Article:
Cecily Neville is a highbred noblewoman and a distant family member of the weak king Henry VI via her Beaufort mother. She’s married to Richard, earl of York, whose father was executed as a traitor under Henry V because he had a claim to the throne. But the loss of France in the Hundred Years War, the bad choice of his advisors and the inability to provide an heir for the throne makes Henry unpopular with his nobles. Richard and Cecily must choose to stand with him or risk everything (their position, family and life) and start a rebellion.
Cecily Neville is one of those perfect female perspectives to talk about the Wars of the Roses. She experienced the conflict from the beginning to the very end. This makes her a popular main character. I already read about her in ‘Red rose, white rose’ by Joanne Hickson (I loved it!) and recently Anne ‘O Brien published ‘The queen’s rival’ which I haven’t read yet. Annie Garthwaite is a new voice in historical fiction and I was curious to see what she would do with Cecily’s story.
The books opens with the burning of Joan d’Arc. King Henry VI is on the throne and the Wars of the Roses still seem far away. It’s always interesting to discover which starting point an author takes for this complex conflict. It’s certainly so that one of England’s greatest triumphs in the Hundred Years War can be seen as the beginning of the end for England in France.
This also means that two third of the book is set before the first battle and I liked that. I’ve read so many times about the Wars itself that we tend to forget the period before it where the seeds of the conflict are planted. We follow Richard and Cecily to France and Ireland. Learn more about the key advisors around the king that caused unrest. About the different fractions and the difficult family ties. The story really focuses on Henry VI reign and I definitely learned some new things.
We get an insight into the relationship between Cecily and Richard. She bore him twelve children. Seven would survive and make great marriages. Two would become king. Cecily is set as a formidable and highly intelligent woman who is a central character in the political game and a true advisor to her husband. I understand this feministic choice and I do believe that Cecily was a smart and cunning woman. However, this forces Richard into a more passive and weak role. Towards the end, Cecily even loathes him for it. This irritated me a bit.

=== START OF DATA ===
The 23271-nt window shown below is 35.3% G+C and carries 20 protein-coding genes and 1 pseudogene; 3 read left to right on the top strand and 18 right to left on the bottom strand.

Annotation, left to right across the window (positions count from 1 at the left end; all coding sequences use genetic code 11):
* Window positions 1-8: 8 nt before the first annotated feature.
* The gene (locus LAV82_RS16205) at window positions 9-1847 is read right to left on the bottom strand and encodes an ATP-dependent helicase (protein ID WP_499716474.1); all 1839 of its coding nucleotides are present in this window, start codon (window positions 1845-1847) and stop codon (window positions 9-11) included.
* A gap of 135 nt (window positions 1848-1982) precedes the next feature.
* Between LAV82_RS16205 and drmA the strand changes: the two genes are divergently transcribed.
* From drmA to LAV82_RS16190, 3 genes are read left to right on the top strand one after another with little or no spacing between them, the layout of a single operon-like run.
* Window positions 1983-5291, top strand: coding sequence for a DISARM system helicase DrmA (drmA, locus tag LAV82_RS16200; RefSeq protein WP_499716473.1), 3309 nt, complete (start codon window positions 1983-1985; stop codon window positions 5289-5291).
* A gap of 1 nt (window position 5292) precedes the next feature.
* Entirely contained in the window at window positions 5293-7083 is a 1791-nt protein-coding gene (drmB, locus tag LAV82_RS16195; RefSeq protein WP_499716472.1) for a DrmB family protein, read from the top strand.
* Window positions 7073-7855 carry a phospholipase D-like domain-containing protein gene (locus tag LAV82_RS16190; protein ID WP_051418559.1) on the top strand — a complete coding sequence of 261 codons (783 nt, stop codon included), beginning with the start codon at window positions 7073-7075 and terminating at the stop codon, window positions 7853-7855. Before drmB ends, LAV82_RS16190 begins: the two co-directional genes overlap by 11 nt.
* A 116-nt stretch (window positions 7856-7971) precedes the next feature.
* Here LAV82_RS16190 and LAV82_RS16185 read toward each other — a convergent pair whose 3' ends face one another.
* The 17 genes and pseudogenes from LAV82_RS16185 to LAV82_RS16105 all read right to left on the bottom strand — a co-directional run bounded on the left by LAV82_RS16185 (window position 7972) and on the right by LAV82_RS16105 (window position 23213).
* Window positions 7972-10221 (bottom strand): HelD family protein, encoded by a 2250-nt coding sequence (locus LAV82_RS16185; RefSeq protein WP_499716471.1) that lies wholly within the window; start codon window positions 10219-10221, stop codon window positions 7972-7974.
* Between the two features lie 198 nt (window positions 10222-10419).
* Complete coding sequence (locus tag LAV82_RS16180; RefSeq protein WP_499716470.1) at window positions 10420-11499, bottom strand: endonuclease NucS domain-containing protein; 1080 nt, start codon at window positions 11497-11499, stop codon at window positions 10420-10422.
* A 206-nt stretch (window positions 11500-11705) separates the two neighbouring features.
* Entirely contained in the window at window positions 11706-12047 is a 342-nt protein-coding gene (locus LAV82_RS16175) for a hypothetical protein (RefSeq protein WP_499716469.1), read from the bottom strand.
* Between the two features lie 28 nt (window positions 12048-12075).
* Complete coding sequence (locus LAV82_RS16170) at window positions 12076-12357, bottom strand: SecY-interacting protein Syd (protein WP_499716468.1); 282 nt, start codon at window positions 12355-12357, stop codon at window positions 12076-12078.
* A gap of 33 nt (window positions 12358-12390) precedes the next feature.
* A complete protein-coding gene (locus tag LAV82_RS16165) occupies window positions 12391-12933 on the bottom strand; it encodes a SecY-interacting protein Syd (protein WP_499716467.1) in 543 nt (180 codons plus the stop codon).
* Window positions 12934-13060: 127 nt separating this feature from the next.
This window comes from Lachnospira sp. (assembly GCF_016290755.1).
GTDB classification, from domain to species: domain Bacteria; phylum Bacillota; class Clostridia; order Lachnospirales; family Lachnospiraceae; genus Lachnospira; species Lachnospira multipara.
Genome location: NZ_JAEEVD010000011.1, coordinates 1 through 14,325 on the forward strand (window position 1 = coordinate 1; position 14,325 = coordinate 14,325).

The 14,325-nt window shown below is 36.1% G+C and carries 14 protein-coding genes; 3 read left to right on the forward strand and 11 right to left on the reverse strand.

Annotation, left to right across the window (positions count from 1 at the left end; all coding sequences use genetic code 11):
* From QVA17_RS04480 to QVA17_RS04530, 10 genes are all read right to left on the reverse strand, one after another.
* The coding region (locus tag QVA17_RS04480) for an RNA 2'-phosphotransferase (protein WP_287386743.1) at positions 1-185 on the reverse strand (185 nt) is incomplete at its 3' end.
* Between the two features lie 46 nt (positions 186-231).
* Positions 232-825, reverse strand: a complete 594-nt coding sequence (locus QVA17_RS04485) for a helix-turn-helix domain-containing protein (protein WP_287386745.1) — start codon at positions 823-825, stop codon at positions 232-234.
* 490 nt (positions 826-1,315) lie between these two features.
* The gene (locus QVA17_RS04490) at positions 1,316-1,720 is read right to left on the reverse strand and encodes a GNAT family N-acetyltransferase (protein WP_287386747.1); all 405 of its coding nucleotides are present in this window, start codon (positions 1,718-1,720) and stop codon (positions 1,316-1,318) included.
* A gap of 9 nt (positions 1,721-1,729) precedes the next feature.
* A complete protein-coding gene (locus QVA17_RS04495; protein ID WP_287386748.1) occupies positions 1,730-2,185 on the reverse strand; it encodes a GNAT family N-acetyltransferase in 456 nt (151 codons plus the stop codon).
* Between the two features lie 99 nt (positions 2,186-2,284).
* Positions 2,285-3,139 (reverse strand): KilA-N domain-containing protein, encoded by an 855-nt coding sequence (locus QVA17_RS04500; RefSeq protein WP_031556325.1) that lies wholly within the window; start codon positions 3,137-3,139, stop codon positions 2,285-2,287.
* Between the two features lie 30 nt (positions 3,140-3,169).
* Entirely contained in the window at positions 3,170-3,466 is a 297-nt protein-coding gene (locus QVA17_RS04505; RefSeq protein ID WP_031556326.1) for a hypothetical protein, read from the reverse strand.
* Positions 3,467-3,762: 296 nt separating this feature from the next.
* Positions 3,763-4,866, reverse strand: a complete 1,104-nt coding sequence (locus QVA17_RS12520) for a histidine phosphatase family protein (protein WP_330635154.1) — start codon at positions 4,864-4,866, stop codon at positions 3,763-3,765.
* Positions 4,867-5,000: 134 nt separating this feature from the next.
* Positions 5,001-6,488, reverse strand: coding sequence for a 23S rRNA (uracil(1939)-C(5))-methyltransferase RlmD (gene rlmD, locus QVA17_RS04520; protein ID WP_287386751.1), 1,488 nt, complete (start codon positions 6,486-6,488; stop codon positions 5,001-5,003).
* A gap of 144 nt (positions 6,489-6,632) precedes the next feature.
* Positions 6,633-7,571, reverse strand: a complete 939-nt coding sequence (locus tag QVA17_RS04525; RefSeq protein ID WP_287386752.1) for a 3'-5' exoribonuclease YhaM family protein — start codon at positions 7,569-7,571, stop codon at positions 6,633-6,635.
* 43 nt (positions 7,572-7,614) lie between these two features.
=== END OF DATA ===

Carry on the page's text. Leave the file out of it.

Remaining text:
You also learn about Cecily’s family (her mother, uncle and brother), her relationship with Jacquetta of Luxembourg, Isabel of Burgundy and of course queen Margaret of Anjou. I really appreciated that Garthwaite chose a human Margaret of Anjou which can’t have been easy when you write from the perspective of her enemy. Margaret is so demonized during history, I’m still waiting on a book from her viewpoint (let me know if you know of such a book).
The writing is bit rational and descriptive. For me, it lacked some emotion to really get me involved in the characters. I also would have liked to read from different perspectives. Cecily was so strong a character, that she needed to stay strong even in times of peril. I wasn’t engaged in this book as I was with First of the Tudors (both books cover more or less the same period but from a total different viewpoint).
Still, I would recommend ‘Cecily‘ to every history buff or to people who want to discover the early days of the Wars of the Roses.
Thanks to Netgalley and the publisher for a copy of this book in return for my honest opinion.
This is book 4 for #20booksofsummer.